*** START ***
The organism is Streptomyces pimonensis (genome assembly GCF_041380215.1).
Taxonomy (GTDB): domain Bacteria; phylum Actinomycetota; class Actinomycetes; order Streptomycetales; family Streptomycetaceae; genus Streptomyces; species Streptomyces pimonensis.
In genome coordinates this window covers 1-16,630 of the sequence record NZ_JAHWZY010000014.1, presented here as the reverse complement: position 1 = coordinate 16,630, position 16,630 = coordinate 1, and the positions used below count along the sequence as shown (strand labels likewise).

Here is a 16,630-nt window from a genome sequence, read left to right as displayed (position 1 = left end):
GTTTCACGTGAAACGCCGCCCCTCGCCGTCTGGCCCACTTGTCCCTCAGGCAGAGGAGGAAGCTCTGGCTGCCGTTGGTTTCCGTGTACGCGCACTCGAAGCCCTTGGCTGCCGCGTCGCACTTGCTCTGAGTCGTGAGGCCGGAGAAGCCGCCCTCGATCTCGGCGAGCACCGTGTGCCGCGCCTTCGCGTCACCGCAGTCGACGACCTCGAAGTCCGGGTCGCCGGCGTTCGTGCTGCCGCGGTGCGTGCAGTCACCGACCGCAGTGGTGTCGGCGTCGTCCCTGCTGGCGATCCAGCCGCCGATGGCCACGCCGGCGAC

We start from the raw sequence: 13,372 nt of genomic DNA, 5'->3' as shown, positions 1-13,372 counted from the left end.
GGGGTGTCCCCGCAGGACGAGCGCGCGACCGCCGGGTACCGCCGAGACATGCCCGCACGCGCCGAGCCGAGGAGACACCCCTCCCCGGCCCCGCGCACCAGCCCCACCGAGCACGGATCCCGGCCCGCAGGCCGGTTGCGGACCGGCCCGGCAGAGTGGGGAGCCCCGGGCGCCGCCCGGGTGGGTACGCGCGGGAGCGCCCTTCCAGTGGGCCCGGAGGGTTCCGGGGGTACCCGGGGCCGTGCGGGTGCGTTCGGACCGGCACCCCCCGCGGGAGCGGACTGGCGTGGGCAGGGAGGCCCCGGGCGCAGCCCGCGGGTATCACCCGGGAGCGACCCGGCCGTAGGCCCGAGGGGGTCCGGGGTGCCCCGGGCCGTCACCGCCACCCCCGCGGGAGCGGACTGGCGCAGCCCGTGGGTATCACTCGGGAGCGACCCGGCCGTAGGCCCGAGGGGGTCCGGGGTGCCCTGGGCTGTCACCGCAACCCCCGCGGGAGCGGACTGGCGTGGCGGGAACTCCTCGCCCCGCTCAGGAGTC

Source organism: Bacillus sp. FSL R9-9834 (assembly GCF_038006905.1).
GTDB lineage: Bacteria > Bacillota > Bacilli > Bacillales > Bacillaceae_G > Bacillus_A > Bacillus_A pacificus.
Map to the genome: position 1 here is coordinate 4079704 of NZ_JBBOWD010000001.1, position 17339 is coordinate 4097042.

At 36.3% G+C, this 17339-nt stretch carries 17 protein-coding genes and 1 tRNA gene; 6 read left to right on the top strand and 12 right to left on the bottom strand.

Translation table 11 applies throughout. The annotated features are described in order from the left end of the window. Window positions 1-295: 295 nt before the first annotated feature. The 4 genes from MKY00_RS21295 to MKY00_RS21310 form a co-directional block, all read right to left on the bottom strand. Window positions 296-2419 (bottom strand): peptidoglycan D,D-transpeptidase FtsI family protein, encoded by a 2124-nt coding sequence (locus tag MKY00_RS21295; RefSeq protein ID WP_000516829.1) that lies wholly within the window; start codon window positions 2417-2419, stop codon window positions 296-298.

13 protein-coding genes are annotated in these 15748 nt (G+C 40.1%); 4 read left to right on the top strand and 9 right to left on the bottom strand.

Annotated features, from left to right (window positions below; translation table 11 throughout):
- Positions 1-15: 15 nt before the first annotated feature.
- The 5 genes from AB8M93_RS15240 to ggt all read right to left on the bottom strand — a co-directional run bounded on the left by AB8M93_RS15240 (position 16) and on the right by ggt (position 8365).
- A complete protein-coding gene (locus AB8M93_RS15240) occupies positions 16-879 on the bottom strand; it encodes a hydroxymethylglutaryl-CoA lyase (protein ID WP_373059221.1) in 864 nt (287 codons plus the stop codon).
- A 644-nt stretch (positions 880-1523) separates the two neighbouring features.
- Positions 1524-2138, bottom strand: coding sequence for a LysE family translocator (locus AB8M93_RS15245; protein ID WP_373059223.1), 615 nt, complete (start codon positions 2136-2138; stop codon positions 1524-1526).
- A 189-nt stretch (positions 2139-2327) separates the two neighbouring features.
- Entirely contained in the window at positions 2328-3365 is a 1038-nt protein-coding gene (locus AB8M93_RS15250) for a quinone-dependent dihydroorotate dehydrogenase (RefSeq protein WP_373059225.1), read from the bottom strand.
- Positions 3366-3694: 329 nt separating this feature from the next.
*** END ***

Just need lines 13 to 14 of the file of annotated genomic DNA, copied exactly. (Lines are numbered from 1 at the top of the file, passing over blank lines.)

13 protein-coding genes are annotated in these 15748 nt (G+C 40.1%); 4 read left to right on the top strand and 9 right to left on the bottom strand.

Annotated features, from left to right (window positions below; translation table 11 throughout):